Search transcripts:    Advanced Search
Notable New     Yorkers
Select     Notable New Yorker

Frank StantonFrank Stanton
Photo Gallery

Session:         Page of 755

then a Congressional committee is going to move in. There'll be a real tug of war and it'll go to the Supreme Court. It's going to be a tough period for news, because you can fake the pictures, and people have always said, “Well, seeing is believing,” and if you can see it on the screen then it must be for real. Well, if you can manipulate that and take pictures that were done at one period in time or in one situation and put them together with another one where you can't see the seam, you don't know that there's been any alteration, well you can see the problems that that would raise in a political campaign, for example. You could damage your opponent very quickly by showing phony pictures. In fact, there was a period when somebody who was in the Senate [Millard Tyddings] was embarrassed by pictures showing him and Earl Browder, if that was his name, as a leading member of the Communist Party in this country in the campaign back I guess in the 1940s. A Baltimore paper I think ran a picture of a candidate and Browder, if I'm not mistaken, and they were put together from two different situations. The obvious conclusion for the ordinary person was: “Well, he must be pretty close to the Communist Party.” I've forgotten the man's name. I think he was defeated in that election. Whether that had much to do with it or not I don't know, but these things have gone on for a long time, but now that could be done on television and it would look like it just had to be there because you saw it with your own eyes.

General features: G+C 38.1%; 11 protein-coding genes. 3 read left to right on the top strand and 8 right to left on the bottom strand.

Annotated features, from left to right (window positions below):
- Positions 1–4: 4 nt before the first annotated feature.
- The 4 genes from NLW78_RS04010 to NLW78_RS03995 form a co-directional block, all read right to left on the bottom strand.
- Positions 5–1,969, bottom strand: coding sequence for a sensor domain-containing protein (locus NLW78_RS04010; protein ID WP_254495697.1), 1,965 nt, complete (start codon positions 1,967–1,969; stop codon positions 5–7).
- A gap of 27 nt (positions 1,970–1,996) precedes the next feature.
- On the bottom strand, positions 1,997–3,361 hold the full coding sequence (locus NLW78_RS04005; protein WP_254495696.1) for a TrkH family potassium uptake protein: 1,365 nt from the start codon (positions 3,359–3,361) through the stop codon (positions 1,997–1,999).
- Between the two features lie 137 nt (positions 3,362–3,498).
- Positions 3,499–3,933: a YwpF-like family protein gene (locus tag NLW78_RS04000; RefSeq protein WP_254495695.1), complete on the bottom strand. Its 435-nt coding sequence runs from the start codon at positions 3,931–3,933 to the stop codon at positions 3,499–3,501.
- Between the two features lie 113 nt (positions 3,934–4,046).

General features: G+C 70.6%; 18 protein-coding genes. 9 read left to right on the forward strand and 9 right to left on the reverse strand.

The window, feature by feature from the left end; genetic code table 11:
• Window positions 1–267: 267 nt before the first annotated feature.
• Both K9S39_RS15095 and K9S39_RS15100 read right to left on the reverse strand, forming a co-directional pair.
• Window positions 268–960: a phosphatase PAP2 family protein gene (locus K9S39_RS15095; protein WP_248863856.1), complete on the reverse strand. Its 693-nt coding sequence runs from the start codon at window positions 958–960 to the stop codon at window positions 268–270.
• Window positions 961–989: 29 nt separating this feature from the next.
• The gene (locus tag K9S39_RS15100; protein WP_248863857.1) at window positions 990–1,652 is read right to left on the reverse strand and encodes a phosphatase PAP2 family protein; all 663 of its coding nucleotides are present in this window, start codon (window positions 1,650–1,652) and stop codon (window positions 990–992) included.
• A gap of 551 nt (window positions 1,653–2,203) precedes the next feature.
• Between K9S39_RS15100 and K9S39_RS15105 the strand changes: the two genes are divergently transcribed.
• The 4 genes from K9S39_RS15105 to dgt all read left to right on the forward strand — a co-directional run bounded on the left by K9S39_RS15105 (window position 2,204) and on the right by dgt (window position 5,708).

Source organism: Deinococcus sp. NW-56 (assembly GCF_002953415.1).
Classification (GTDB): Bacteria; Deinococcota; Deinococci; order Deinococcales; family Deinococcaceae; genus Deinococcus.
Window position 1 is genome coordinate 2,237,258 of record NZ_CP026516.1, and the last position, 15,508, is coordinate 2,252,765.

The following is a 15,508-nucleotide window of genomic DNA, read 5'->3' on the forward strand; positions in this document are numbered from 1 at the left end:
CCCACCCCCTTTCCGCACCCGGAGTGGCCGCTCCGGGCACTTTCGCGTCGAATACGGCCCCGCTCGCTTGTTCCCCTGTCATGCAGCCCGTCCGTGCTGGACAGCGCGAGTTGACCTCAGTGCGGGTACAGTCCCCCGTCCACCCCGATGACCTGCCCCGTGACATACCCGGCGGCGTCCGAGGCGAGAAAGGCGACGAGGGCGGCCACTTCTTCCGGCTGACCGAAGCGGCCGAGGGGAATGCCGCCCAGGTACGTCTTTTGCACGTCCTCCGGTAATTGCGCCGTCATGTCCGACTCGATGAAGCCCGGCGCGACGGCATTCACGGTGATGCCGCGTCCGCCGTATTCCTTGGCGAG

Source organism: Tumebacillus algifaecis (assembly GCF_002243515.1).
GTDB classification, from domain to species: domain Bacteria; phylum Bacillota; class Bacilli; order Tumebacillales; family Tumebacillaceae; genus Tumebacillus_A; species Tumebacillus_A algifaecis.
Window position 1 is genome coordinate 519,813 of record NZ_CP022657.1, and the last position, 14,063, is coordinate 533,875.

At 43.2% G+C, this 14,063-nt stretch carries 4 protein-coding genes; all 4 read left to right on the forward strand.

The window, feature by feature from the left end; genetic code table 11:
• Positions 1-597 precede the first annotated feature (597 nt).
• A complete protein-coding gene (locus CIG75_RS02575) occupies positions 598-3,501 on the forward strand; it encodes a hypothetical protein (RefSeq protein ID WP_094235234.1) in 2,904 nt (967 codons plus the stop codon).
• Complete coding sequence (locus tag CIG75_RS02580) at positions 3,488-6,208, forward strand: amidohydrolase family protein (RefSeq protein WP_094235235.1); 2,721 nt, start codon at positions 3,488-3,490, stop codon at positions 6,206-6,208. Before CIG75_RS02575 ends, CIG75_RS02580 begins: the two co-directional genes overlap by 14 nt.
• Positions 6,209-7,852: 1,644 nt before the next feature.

Hold on.



Is there a solution to preventing this from happening, or do we just wait? Is it the consumer's--

© 2006 Columbia University Libraries | Oral History Research Office | Rights and Permissions | Help